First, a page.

It is recommended to wait between 2-4 hours after warming. Blastocoele re-expansion degree is the most important morphological predictor of success, even more than the TE or ICM grade.
SESSION 3: Social Fertility Preservation
Which is the best age for fertility preservation?
It has been widely demonstrated that women’s fertility dramatically decrease from the age of 35. Nowadays the women who decide to preserve their eggs are late 30s or early 40s. So, according to many studies, women should be encouraged to vitrify their eggs under 35 years old, due to a better quality of them.
How many eggs are necessary for better results?
According to a large retrospective study, it was demonstrated that oocyte number combined with the age is closely related to the success rate. In fact, in young elective patients (under 35 year) with 10-15 oocytes the cumulative probability of having a baby is between 45%-70%, while in patients over 35 with the same number of oocytes the success rate decreases between 25 and 40%.
How long eggs can remain frozen? Does Kitazato suggest any longevity period?
Many studies have shown that there is no negative relationship between storage time and survival. It was shown that surviving oocytes are able to conserve their potential to develop into competent embryos even after a long storage period.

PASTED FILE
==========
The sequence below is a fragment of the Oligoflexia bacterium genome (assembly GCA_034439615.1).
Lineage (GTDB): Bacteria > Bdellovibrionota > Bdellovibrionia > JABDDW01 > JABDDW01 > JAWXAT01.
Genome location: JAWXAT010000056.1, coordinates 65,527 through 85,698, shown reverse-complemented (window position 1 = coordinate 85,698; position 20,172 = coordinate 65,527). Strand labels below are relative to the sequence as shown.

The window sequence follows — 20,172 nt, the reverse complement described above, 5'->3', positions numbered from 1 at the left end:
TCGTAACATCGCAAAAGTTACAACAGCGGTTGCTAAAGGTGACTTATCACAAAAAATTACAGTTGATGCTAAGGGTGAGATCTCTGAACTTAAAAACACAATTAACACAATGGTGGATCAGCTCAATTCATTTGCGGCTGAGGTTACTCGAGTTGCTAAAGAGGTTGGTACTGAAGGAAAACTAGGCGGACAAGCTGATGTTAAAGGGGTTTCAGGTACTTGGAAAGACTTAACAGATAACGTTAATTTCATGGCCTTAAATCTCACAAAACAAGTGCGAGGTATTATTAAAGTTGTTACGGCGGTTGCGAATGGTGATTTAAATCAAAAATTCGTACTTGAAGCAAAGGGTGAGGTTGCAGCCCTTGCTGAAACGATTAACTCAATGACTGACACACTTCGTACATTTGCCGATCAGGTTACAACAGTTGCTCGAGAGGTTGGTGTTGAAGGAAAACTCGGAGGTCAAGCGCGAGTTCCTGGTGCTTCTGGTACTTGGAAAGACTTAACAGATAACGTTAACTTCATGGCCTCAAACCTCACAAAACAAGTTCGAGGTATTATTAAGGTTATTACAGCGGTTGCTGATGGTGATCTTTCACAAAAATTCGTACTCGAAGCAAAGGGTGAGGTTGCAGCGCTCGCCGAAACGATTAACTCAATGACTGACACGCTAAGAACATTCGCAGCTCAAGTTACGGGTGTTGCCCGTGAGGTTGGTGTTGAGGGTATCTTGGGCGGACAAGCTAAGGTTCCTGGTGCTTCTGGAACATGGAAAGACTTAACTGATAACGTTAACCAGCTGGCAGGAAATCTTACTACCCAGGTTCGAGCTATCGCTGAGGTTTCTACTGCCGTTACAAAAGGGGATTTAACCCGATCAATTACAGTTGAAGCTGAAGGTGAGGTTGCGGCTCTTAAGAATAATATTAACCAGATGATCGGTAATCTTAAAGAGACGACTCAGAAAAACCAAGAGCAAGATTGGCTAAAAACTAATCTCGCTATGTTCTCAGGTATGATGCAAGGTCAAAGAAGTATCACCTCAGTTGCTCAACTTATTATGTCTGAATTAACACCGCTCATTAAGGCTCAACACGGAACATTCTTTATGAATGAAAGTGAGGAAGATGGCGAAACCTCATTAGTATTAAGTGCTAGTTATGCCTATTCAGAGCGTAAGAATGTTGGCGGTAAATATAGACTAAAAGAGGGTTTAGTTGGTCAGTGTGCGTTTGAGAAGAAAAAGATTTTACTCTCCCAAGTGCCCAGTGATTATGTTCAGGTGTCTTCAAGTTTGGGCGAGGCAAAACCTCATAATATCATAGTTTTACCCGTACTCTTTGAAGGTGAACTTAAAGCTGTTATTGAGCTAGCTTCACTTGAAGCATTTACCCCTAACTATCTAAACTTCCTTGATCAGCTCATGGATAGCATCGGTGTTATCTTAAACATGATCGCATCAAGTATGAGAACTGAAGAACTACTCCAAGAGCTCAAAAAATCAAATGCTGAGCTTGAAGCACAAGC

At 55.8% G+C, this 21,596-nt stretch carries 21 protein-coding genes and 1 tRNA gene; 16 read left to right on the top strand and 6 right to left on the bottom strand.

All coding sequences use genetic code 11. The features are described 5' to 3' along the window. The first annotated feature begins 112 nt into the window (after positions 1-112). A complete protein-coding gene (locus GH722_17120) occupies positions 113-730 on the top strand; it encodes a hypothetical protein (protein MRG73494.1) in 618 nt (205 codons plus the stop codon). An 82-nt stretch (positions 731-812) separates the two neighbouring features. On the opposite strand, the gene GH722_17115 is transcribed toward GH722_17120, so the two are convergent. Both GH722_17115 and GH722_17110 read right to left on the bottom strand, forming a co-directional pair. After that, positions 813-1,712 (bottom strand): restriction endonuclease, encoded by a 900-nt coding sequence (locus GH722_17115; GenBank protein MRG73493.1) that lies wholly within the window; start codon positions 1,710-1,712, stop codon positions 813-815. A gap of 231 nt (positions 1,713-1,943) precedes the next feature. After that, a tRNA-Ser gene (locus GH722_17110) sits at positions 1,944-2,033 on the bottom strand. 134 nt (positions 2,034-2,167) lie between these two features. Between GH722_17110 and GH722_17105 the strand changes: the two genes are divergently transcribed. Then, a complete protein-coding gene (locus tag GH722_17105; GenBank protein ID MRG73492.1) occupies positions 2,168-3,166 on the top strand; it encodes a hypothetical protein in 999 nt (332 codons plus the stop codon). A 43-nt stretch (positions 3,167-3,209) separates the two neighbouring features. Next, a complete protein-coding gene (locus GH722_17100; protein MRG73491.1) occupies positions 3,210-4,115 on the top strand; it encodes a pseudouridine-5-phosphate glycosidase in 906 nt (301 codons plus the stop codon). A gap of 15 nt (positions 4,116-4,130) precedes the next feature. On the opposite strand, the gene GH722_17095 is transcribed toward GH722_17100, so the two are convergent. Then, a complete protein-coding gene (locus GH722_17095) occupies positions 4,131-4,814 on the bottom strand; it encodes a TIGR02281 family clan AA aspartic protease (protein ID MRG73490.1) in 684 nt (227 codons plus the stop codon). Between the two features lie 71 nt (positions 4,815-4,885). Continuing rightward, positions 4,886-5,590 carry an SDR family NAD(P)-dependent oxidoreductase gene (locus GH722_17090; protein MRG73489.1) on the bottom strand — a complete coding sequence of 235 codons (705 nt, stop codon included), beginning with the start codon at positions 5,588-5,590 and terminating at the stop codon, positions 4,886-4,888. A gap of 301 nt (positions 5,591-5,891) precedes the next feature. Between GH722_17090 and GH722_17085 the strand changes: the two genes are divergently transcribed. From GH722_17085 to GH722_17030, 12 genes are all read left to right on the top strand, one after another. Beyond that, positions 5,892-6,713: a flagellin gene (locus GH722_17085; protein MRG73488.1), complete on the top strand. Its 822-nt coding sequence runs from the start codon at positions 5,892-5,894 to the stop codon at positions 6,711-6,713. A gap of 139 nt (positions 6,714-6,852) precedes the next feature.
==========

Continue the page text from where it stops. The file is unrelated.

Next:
SESSION 4: Preservation for Medical Indication
Why cancer treatments can cause infertility?
Chemotherapy, radiotherapy, surgery, or a combination of these treatments can induce premature ovarian insufficiency because the ovaries are very sensitive. The damage will be related to the ovarian reserve, which can widely vary from one patient to the other.
Do you recommend to vitrify oocytes or ovarian tissue in oncological patients?
In general, the recommendation will depend on the disease, the age, the timing, and the expertise of the center to perform one technique or the other.
Oocyte vitrification is the standard method for Fertility preservation in women facing benign diseases and for those who can safely postpone the cancer therapy. On the other hand, ovarian tissue cryopreservation is mostly indicated for pre-puberal girls and women who require immediate oncological treatment.
What do you think about Fertility Preservation in women with endometriosis?
Oocyte vitrification is highly recommended in patients with endometriosis before their surgical treatment. Young women are the best candidates for this approach since they will need fewer stimulation cycles due to a better ovarian reserve and better reproductive prognosis. If there is no previous surgery there is more chance to retrieve a higher number of oocytes and finally achieving higher cumulative live births rates.